Penguins Turn Back To Matt Murray For Game 6
The Pittsburgh Penguins are going back to 21-year-old rookie Matt Murray with the season on the line against the Tampa Bay Lightning on Tuesday.
Penguins coach Mike Sullivan wasted little time announcing Murray as his starter for Game 6 of the Eastern Conference Final.
“The reason, just like we make all of our lineup decisions, is that we try to put players on the ice that we think try to give us the best chance to win,” Sullivan told reporters in Tampa Bay.
Sullivan is already being second-guessed for starting Fleury in Game 5 on Sunday, a 4-3 overtime loss in which the veteran made 21 saves in his first start since suffering a concussion on March 31. Some have suggested Murray, who was pulled after giving up for game in Game 4 but still has a .923 save percentage in the playoffs, deserved to start Game 5 at home based on his play to date. Despite backstopping the Penguins past the New York Rangers and Washington Capitals, however, the reality is there have been signs Murray’s play has slipped since Game 6 of the Second Round against the Capitals, and his save percentage in four games against Tampa Bay team more adept at creating dynamic offensive chances was .889.
So Sullivan, in discussion with goalie coach Mike Bales, decided to make the move to Fleury for Game 5 despite the fact he’d faced just seven shots over almost two months. Maybe they’d seen enough in practice to believe Fleury was ready to resume the play that arguably made him the Penguins regular season MVP and worthy of Vezina Trophy nomination. Instead they got too many signs of the “old Fleury” does playoffs past, overplaying angles and chasing the play more like he did before Bales arrived in 2013.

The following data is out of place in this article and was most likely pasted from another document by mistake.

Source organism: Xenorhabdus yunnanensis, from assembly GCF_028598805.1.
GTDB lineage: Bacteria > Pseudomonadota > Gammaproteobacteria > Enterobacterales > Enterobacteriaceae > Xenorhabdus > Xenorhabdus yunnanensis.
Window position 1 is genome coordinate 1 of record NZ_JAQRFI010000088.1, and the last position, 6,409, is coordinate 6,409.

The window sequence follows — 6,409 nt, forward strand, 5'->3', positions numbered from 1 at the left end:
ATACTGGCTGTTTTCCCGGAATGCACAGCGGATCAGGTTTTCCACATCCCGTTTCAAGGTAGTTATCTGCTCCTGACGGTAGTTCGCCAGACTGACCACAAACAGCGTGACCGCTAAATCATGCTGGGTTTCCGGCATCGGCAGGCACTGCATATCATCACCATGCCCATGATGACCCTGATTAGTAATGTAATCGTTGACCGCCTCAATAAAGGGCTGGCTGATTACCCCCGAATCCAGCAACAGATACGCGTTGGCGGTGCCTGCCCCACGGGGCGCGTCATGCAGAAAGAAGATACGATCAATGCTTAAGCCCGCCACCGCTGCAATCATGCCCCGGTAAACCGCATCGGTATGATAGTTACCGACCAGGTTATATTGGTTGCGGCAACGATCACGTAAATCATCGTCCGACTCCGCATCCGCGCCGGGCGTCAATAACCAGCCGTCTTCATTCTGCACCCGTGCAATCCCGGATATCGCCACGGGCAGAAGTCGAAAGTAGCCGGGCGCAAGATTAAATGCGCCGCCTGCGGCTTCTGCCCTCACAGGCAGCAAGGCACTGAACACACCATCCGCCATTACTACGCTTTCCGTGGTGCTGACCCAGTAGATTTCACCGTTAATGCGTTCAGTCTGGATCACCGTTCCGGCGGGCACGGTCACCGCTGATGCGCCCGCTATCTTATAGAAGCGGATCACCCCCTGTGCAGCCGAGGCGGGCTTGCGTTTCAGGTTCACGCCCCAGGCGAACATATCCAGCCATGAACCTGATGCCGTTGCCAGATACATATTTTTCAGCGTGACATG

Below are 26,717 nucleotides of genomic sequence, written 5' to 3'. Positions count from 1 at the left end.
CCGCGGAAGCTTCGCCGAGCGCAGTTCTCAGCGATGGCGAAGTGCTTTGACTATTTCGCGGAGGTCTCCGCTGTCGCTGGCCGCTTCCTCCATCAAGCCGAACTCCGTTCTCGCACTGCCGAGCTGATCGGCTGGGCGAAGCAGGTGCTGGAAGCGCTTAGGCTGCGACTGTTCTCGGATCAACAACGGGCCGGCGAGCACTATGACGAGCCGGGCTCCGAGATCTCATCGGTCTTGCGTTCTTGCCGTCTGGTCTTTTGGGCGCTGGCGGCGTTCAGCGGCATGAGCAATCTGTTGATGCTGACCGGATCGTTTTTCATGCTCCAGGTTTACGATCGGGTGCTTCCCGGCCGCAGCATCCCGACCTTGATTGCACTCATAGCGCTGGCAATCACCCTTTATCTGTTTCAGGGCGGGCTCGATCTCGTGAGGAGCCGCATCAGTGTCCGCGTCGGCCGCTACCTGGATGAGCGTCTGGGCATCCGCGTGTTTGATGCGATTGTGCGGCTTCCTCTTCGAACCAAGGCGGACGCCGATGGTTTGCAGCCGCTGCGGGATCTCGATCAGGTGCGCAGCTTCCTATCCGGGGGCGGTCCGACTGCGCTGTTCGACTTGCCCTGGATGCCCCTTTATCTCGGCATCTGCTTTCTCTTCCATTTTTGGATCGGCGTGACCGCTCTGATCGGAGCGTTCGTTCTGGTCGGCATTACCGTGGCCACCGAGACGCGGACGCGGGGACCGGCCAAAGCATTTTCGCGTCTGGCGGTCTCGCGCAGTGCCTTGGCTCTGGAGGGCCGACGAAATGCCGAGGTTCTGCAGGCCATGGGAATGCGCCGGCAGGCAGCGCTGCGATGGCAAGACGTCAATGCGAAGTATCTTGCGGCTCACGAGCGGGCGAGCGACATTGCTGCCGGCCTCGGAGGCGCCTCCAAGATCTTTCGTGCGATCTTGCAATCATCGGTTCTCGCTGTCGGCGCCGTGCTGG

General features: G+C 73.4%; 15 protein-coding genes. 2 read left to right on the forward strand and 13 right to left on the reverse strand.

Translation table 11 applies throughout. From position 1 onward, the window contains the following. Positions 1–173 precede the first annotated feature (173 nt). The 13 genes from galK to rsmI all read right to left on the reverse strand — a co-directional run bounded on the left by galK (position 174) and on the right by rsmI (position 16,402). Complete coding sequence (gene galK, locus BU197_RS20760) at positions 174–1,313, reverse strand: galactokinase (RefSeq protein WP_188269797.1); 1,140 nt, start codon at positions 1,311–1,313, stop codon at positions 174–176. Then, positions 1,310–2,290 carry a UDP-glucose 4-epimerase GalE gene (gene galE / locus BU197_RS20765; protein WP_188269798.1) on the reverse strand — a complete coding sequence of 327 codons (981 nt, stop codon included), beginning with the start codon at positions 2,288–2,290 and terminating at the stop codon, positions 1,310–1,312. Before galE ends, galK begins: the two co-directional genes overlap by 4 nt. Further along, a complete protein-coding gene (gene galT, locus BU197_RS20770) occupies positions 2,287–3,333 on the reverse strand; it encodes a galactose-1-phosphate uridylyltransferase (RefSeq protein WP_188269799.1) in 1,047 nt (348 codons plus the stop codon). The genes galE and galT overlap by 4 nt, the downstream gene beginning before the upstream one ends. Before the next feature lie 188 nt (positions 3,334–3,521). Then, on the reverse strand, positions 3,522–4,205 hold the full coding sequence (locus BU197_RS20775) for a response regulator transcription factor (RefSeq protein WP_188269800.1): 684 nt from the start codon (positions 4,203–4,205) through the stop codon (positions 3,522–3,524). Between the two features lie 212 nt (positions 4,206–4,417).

So back to Murray they go.
“It’s a tough situation,” Sullivan said. “But it is what it is. We have to make the best decision and that’s what we’re trying to do.”
Maybe a couple days off will be enough to reset the tracking and movement issues that crept into his game. Maybe he can beat the Lightning despite those issues (he’d done it twice already and was probably only truly at fault for the last of the four goals he surrendered in Game 4). Or maybe the downward trend continues, and Sullivan is second-guessed for not giving Fleury a chance to show he’d shaken off whatever rust led him to return to some of the positional decisions and movement patterns they’ve been trying to coach out of his game for three years. If so, some will almost certainly argue Fleury, who was the Stanley Cup in 2009, “deserved” another start in Game 6.
At this stage, though, “deserve” probably has little to do with it. As Sullivan said, the Penguins made choices based on who gave them “the best chance to win.”
Maybe, with Murray’s play slipping and Fleury going so long between starts, neither choice was a great one.